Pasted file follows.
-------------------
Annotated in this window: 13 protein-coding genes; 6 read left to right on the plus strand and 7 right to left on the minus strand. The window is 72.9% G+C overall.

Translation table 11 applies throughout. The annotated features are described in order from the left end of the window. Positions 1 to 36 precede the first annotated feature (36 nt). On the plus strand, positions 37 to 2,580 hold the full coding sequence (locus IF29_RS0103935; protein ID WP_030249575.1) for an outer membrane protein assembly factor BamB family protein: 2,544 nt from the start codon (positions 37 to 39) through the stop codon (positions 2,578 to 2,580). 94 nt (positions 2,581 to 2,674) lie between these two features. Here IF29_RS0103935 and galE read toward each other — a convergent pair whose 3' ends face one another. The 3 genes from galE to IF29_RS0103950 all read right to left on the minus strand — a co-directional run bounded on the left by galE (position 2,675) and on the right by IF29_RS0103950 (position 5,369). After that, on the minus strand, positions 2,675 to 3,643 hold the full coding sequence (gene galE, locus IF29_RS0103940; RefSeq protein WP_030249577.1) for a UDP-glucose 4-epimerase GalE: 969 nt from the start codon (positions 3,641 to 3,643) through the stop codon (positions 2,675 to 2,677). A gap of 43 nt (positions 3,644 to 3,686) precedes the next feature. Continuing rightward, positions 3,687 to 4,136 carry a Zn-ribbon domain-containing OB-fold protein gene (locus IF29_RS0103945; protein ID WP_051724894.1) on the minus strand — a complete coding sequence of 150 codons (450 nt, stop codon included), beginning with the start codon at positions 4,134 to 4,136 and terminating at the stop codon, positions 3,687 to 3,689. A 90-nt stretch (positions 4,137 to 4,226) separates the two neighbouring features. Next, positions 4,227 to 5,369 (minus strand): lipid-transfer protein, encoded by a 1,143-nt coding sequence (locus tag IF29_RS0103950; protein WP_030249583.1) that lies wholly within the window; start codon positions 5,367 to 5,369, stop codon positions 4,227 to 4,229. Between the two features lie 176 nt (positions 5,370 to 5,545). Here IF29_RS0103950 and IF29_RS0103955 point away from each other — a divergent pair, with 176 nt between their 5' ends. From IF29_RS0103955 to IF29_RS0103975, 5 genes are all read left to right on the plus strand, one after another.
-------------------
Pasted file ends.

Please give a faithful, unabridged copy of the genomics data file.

Annotated in this window: 13 protein-coding genes; 6 read left to right on the plus strand and 7 right to left on the minus strand. The window is 72.9% G+C overall.

Translation table 11 applies throughout. The annotated features are described in order from the left end of the window. Positions 1 to 36 precede the first annotated feature (36 nt). On the plus strand, positions 37 to 2,580 hold the full coding sequence (locus IF29_RS0103935; protein ID WP_030249575.1) for an outer membrane protein assembly factor BamB family protein: 2,544 nt from the start codon (positions 37 to 39) through the stop codon (positions 2,578 to 2,580). 94 nt (positions 2,581 to 2,674) lie between these two features. Here IF29_RS0103935 and galE read toward each other — a convergent pair whose 3' ends face one another. The 3 genes from galE to IF29_RS0103950 all read right to left on the minus strand — a co-directional run bounded on the left by galE (position 2,675) and on the right by IF29_RS0103950 (position 5,369). After that, on the minus strand, positions 2,675 to 3,643 hold the full coding sequence (gene galE, locus IF29_RS0103940; RefSeq protein WP_030249577.1) for a UDP-glucose 4-epimerase GalE: 969 nt from the start codon (positions 3,641 to 3,643) through the stop codon (positions 2,675 to 2,677). A gap of 43 nt (positions 3,644 to 3,686) precedes the next feature. Continuing rightward, positions 3,687 to 4,136 carry a Zn-ribbon domain-containing OB-fold protein gene (locus IF29_RS0103945; protein ID WP_051724894.1) on the minus strand — a complete coding sequence of 150 codons (450 nt, stop codon included), beginning with the start codon at positions 4,134 to 4,136 and terminating at the stop codon, positions 3,687 to 3,689. A 90-nt stretch (positions 4,137 to 4,226) separates the two neighbouring features. Next, positions 4,227 to 5,369 (minus strand): lipid-transfer protein, encoded by a 1,143-nt coding sequence (locus tag IF29_RS0103950; protein WP_030249583.1) that lies wholly within the window; start codon positions 5,367 to 5,369, stop codon positions 4,227 to 4,229. Between the two features lie 176 nt (positions 5,370 to 5,545). Here IF29_RS0103950 and IF29_RS0103955 point away from each other — a divergent pair, with 176 nt between their 5' ends. From IF29_RS0103955 to IF29_RS0103975, 5 genes are all read left to right on the plus strand, one after another.